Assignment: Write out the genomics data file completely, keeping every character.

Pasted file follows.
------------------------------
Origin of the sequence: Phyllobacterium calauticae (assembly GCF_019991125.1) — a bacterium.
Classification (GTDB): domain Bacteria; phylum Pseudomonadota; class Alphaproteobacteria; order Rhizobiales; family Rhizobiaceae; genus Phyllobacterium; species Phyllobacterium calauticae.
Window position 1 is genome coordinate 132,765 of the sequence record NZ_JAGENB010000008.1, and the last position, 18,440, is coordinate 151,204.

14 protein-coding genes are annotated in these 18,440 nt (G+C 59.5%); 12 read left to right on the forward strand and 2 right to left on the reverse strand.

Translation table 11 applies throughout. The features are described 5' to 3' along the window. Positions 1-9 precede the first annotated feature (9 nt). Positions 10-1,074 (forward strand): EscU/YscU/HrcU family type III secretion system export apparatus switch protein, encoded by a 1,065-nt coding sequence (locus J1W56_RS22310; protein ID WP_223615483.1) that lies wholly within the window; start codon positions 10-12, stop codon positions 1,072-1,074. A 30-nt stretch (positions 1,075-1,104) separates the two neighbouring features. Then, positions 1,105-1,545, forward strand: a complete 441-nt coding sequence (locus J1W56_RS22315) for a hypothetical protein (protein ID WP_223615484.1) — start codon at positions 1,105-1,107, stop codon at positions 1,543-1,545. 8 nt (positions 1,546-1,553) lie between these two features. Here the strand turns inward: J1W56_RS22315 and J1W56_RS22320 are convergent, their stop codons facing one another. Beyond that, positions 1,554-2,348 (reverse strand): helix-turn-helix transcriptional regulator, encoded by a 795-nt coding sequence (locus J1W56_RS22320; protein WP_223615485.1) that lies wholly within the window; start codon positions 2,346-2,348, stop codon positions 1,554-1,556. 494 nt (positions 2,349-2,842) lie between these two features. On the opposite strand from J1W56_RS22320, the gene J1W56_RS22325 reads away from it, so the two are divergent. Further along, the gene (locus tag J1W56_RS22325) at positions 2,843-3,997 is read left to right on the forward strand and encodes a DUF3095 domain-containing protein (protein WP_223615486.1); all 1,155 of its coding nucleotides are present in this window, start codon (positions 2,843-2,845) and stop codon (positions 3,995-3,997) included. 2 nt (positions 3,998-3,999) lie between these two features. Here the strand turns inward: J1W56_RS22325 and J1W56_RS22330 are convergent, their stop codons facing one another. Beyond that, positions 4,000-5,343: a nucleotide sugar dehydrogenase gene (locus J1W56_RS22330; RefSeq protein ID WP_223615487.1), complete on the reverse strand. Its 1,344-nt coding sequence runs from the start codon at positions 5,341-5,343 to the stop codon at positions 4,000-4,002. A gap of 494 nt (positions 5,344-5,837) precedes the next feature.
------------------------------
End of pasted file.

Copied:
Origin of the sequence: Phyllobacterium calauticae (assembly GCF_019991125.1) — a bacterium.
Classification (GTDB): domain Bacteria; phylum Pseudomonadota; class Alphaproteobacteria; order Rhizobiales; family Rhizobiaceae; genus Phyllobacterium; species Phyllobacterium calauticae.
Window position 1 is genome coordinate 132,765 of the sequence record NZ_JAGENB010000008.1, and the last position, 18,440, is coordinate 151,204.

14 protein-coding genes are annotated in these 18,440 nt (G+C 59.5%); 12 read left to right on the forward strand and 2 right to left on the reverse strand.

Translation table 11 applies throughout. The features are described 5' to 3' along the window. Positions 1-9 precede the first annotated feature (9 nt). Positions 10-1,074 (forward strand): EscU/YscU/HrcU family type III secretion system export apparatus switch protein, encoded by a 1,065-nt coding sequence (locus J1W56_RS22310; protein ID WP_223615483.1) that lies wholly within the window; start codon positions 10-12, stop codon positions 1,072-1,074. A 30-nt stretch (positions 1,075-1,104) separates the two neighbouring features. Then, positions 1,105-1,545, forward strand: a complete 441-nt coding sequence (locus J1W56_RS22315) for a hypothetical protein (protein ID WP_223615484.1) — start codon at positions 1,105-1,107, stop codon at positions 1,543-1,545. 8 nt (positions 1,546-1,553) lie between these two features. Here the strand turns inward: J1W56_RS22315 and J1W56_RS22320 are convergent, their stop codons facing one another. Beyond that, positions 1,554-2,348 (reverse strand): helix-turn-helix transcriptional regulator, encoded by a 795-nt coding sequence (locus J1W56_RS22320; protein WP_223615485.1) that lies wholly within the window; start codon positions 2,346-2,348, stop codon positions 1,554-1,556. 494 nt (positions 2,349-2,842) lie between these two features. On the opposite strand from J1W56_RS22320, the gene J1W56_RS22325 reads away from it, so the two are divergent. Further along, the gene (locus tag J1W56_RS22325) at positions 2,843-3,997 is read left to right on the forward strand and encodes a DUF3095 domain-containing protein (protein WP_223615486.1); all 1,155 of its coding nucleotides are present in this window, start codon (positions 2,843-2,845) and stop codon (positions 3,995-3,997) included. 2 nt (positions 3,998-3,999) lie between these two features. Here the strand turns inward: J1W56_RS22325 and J1W56_RS22330 are convergent, their stop codons facing one another. Beyond that, positions 4,000-5,343: a nucleotide sugar dehydrogenase gene (locus J1W56_RS22330; RefSeq protein ID WP_223615487.1), complete on the reverse strand. Its 1,344-nt coding sequence runs from the start codon at positions 5,341-5,343 to the stop codon at positions 4,000-4,002. A gap of 494 nt (positions 5,344-5,837) precedes the next feature.